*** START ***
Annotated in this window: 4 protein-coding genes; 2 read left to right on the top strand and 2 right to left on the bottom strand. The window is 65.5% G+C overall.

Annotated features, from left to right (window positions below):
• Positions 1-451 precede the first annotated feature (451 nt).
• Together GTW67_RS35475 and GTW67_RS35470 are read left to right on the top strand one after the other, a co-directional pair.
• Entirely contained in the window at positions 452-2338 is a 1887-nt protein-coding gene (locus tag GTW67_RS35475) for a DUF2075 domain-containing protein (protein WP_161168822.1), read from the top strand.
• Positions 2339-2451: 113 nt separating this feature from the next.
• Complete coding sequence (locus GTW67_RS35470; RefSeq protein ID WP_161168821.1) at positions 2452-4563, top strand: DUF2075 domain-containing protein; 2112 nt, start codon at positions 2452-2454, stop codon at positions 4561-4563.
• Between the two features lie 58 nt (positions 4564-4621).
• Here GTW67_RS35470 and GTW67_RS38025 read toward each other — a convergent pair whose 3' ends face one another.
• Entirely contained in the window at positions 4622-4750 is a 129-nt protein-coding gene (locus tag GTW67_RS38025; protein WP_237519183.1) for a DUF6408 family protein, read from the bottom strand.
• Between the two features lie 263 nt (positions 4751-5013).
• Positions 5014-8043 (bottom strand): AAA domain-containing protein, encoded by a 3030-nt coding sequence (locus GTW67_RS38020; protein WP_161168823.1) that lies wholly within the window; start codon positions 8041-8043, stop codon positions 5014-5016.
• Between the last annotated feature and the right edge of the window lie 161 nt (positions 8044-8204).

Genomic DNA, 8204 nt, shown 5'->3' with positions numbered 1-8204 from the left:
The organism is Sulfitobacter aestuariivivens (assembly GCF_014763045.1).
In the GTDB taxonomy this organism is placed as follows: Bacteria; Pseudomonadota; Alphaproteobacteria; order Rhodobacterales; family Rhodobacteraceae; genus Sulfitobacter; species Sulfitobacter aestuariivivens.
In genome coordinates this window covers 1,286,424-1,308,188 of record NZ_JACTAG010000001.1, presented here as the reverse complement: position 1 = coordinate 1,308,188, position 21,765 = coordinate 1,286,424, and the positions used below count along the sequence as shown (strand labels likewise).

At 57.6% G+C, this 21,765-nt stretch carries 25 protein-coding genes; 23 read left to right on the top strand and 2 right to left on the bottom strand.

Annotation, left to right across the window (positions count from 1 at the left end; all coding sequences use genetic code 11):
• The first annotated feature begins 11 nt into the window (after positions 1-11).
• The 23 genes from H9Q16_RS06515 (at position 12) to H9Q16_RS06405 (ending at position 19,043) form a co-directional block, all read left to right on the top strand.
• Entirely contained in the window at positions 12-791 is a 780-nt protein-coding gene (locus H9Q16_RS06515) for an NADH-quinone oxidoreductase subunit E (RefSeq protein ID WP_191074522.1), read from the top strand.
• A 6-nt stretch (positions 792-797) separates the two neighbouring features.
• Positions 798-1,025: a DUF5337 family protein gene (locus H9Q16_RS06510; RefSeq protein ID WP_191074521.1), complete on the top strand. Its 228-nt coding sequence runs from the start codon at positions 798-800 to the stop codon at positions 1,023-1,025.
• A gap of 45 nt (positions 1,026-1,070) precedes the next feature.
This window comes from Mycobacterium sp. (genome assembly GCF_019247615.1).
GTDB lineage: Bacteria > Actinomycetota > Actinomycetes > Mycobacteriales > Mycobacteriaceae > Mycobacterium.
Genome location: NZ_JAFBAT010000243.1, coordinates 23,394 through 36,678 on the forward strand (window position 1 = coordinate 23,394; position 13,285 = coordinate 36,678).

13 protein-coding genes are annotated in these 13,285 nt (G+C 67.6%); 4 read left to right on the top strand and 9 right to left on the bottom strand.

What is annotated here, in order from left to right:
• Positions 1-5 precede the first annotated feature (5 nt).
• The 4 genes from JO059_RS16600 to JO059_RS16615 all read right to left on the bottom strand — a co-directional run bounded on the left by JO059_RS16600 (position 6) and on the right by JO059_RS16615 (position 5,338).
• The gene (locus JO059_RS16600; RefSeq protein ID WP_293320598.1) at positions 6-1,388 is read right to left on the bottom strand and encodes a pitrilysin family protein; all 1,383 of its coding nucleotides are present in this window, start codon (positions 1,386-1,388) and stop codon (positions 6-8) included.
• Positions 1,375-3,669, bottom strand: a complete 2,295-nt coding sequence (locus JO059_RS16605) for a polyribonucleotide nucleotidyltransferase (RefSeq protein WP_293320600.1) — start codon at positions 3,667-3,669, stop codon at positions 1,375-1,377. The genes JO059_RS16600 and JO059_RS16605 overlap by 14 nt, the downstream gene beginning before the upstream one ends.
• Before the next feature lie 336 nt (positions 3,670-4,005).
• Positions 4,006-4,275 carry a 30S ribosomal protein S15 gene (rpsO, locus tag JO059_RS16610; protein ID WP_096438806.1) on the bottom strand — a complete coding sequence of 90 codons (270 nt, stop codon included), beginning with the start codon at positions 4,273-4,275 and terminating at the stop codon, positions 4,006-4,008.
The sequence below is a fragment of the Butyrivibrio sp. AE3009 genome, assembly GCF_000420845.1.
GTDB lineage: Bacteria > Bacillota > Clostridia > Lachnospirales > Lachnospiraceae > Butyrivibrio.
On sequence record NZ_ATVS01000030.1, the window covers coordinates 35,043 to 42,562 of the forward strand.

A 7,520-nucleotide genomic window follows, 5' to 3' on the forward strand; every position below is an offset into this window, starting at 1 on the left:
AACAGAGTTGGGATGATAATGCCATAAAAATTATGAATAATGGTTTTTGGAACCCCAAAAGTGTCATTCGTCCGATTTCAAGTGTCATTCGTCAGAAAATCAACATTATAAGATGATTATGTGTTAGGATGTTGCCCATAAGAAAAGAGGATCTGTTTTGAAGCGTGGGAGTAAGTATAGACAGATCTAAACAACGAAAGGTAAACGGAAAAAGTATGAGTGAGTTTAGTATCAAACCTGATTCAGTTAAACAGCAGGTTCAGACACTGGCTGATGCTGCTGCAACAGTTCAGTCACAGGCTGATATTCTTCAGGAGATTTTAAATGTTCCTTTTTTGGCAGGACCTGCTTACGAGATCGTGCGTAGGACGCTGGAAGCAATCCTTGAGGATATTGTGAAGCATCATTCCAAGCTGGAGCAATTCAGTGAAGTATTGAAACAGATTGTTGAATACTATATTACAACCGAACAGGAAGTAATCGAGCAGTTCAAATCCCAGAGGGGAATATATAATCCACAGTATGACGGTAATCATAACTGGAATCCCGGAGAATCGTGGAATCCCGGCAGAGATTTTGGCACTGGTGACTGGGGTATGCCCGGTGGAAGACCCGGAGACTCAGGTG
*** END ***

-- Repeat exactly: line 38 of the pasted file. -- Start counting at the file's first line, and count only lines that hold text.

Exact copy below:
GTDB lineage: Bacteria > Bacillota > Clostridia > Lachnospirales > Lachnospiraceae > Butyrivibrio.